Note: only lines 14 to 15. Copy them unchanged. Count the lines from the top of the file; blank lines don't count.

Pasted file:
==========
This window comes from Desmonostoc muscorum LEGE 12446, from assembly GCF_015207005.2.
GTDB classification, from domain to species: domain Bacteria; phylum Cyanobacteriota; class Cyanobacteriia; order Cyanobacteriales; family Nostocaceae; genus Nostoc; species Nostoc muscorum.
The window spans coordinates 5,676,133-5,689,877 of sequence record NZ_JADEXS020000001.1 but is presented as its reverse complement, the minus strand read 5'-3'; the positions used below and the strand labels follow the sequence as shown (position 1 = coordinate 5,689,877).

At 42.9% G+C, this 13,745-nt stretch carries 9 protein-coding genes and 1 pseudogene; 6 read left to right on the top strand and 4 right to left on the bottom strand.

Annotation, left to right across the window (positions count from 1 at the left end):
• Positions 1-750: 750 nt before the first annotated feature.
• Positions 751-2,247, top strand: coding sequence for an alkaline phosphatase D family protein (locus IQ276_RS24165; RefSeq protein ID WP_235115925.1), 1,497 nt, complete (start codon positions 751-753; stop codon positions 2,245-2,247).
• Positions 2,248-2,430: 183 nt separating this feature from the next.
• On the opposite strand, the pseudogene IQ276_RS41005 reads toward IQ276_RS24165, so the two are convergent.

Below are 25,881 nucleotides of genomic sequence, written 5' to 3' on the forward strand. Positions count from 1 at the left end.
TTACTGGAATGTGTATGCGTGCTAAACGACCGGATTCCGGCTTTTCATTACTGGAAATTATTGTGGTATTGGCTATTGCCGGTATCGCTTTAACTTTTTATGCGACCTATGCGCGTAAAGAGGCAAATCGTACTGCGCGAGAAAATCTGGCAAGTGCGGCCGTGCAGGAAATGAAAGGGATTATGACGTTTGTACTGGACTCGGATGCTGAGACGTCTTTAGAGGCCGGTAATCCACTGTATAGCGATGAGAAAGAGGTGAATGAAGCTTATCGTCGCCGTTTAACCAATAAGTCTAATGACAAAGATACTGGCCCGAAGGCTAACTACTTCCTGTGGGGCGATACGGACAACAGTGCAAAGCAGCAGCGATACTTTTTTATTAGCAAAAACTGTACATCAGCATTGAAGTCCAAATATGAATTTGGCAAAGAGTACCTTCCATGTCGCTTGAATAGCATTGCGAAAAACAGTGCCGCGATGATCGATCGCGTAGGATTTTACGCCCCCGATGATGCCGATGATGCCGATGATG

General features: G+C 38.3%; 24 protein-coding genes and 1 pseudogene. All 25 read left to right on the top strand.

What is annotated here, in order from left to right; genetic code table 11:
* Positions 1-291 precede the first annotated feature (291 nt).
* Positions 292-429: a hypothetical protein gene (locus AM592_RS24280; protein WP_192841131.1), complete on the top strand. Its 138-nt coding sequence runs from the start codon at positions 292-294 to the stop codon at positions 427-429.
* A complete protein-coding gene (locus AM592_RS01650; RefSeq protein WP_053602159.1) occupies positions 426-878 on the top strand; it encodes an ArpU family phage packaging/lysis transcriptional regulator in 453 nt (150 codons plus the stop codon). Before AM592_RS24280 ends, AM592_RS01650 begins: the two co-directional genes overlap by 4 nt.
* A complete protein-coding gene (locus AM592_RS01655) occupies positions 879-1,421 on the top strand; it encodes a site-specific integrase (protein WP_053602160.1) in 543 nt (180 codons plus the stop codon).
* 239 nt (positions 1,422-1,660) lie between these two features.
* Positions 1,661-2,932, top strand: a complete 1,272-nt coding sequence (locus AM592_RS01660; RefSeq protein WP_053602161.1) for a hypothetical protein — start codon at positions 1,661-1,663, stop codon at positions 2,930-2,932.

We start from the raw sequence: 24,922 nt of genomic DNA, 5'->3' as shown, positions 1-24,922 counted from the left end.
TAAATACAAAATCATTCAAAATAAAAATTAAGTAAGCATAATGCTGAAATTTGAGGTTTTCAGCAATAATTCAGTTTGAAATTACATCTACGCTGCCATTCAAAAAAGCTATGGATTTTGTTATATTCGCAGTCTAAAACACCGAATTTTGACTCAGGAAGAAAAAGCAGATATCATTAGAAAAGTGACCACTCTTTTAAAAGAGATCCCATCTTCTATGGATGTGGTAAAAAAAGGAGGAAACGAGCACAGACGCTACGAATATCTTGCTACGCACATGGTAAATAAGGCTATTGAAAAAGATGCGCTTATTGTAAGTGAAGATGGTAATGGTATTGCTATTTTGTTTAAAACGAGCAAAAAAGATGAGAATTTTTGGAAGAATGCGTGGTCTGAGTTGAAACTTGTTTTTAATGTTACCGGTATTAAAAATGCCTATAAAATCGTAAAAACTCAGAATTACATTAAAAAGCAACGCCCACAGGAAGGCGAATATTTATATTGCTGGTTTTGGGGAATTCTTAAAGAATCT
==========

* Positions 1-291 precede the first annotated feature (291 nt).
* Positions 292-429: a hypothetical protein gene (locus AM592_RS24280; protein WP_192841131.1), complete on the top strand. Its 138-nt coding sequence runs from the start codon at positions 292-294 to the stop codon at positions 427-429.